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The Post and Courier provides a forum for our readers to share their opinions, and to hold up a mirror to our community. Publication does not imply endorsement by the newspaper; the editorial staff attempts to select a representative sample of letters because we believe it’s important to let our readers see the range of opinions their neighbors submit for publication.

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Letters to the Editor: COVID-19 survivor grateful for hospital caregivers

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Jamee Hill, a registered nurse with Roper St. Francis Healthcare, performs lab tests and checks insulin on a patient under investigation for COVID-19 at Roper Hospital in Charleston. File/Andrew Whitaker/Staff

I like to think of myself as a man of faith with a belief that God has a plan for each and everyone of us.

Having recently spent a month in Roper St. Francis Hospital Mount Pleasant with a very severe case of COVID-19, I came to rely on that belief as well as the power of prayer from so many people.

Three weeks in the ICU and another in a room on the COVID floor took its toll on me, physically and emotionally.

There were times that I felt my time had come and that I was going to die alone without any family or friends around me as the hospital was on lockdown and no visitors were permitted. That was before the angels came to my rescue.

They didn’t have wings or halos but wore hoods, masks and gowns. They were by my side day and night.

I am, of course, referring to the nurses, therapists and doctors of the ICU and COVID floors. They are the reason I survived and was discharged on July 25.

With faces covered, I could only see the care and compassion in their eyes and hear their soothing and supportive words of encouragement.

I’m not overly emotional, but I get a little choked up and teary-eyed when I think of how so many went above and beyond the call of duty.

I will be forever grateful and will always feel blessed for all the caregivers at Roper St. Francis.

God bless you all.


Center Street Ext.

Mount Pleasant

Fix unequal pay

An Aug. 4 letter to the editor maintains that $30,000 per year in unemployment benefits is too generous, causing his home maintenance project to be delayed and causing “little incentive for many unemployed to work.”

Did the writer ever consider that $30,000 per year was too little income to support oneself and a family?

Look at school teachers who have to take on a second job as they make around that amount.

Maybe a job paying less than $15 an hour is the problem. Maybe our federal minimum wage is the problem. South Carolina does not have a state minimum wage law.

He can afford hiring a home maintenance worker, but did the worker charge $15 an hour? Don’t blame the workers, blame our unequal employment system.


Tugalo Street

Johns Island

Postal Service support

It is critical that we have full support for the U.S. Postal Service.

The actions of Postmaster General Louis DeJoy are deeply troubling.

Mr. DeJoy has cut overtime pay for postal workers even as they work harder to keep pace with higher delivery volume during a pandemic and right before a presidential election.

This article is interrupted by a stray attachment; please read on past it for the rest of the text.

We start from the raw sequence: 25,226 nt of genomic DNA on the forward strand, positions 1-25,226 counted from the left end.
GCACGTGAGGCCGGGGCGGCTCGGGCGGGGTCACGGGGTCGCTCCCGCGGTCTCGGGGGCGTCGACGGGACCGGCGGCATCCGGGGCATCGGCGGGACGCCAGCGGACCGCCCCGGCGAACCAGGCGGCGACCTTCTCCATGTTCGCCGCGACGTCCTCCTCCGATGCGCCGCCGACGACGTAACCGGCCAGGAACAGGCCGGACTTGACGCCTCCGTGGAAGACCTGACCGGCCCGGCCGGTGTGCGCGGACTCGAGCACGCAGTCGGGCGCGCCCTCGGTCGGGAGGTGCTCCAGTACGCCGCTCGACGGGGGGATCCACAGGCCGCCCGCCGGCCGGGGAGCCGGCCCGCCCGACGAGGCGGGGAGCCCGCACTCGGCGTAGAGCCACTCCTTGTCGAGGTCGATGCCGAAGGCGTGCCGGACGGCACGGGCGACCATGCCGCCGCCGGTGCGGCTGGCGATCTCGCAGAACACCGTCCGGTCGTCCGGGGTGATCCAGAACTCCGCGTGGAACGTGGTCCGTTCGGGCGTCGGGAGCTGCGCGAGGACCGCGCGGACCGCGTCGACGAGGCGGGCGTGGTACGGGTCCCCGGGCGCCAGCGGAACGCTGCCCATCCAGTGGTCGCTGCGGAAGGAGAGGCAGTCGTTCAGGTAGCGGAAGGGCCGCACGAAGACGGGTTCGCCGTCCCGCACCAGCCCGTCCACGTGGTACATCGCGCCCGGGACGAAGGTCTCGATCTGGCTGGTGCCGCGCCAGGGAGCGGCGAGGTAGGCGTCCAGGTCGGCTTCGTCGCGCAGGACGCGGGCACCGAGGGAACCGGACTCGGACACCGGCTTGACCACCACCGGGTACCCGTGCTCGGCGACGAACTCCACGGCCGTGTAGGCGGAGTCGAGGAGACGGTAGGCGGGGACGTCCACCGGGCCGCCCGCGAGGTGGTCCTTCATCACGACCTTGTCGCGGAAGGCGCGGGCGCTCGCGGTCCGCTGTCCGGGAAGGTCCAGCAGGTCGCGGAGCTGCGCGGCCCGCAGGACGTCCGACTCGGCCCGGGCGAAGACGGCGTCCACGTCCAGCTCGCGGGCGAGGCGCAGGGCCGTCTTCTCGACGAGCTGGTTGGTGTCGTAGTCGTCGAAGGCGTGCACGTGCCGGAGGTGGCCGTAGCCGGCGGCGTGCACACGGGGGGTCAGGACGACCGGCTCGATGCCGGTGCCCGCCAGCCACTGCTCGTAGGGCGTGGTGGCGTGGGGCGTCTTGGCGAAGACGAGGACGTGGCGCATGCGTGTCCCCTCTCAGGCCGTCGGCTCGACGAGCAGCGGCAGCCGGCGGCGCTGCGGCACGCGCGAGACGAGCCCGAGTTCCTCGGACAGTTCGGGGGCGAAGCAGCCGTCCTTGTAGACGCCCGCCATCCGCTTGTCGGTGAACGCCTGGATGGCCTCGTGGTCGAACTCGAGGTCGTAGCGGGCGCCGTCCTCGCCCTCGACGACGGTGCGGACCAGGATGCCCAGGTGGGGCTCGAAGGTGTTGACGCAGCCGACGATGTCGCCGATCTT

Delaying the mail stymies the timely process of a free and fair election and is another example of why so many people distrust current leadership.

As events unfold, we observe with dismay a national train wreck, with every American on the train.

I want the train to run on time and have a competent engineer at the helm.

I want a train that stops at every station and allows every citizen to hop onboard, so every person’s vote will be counted.

The U.S. electoral process is vital to America. It’s our constitutional right to vote, whether it’s by mail, drop-off or in person. I would trust a leader who protects our rights instead of trampling on them.

We must hold accountable anyone who interferes with our voting rights.


Fieldstone Circle


Education choices

Steve Bailey, in his commentary of Aug. 1 regarding school vouchers, accuses Gov. Henry McMaster of putting ideology over the people of South Carolina.

It is ironic because Mr Bailey’s diatribe seems to be generated by his ideology of “no vouchers.”

Let’s put ideology aside and concentrate instead on our children and communities.

Providing funds for private and parochial schools during this pandemic would actually ease the burden on public schools. If nonpublic schools are forced to close, it will put a strain on the public schools to accommodate the approximately 50,000 students now attending those nonpublic schools.

Public schools would simply collapse over this financial and logistical burden.

Moreover, the funds the governor is granting for low- and medium-income scholarships will not reduce the general education fund, but rather will allow parents greater ability to choose the school that is best for their children.

Private-school choice promotes competition that, in turn, has the potential to improve the quality of education provided to students in all schools. If we believe in competition for most of our choices, why not for one of our most important decisions: the education of our children.


Cooper River Drive

Mount Pleasant



Henreitta Hartford Road

Mount Pleasant

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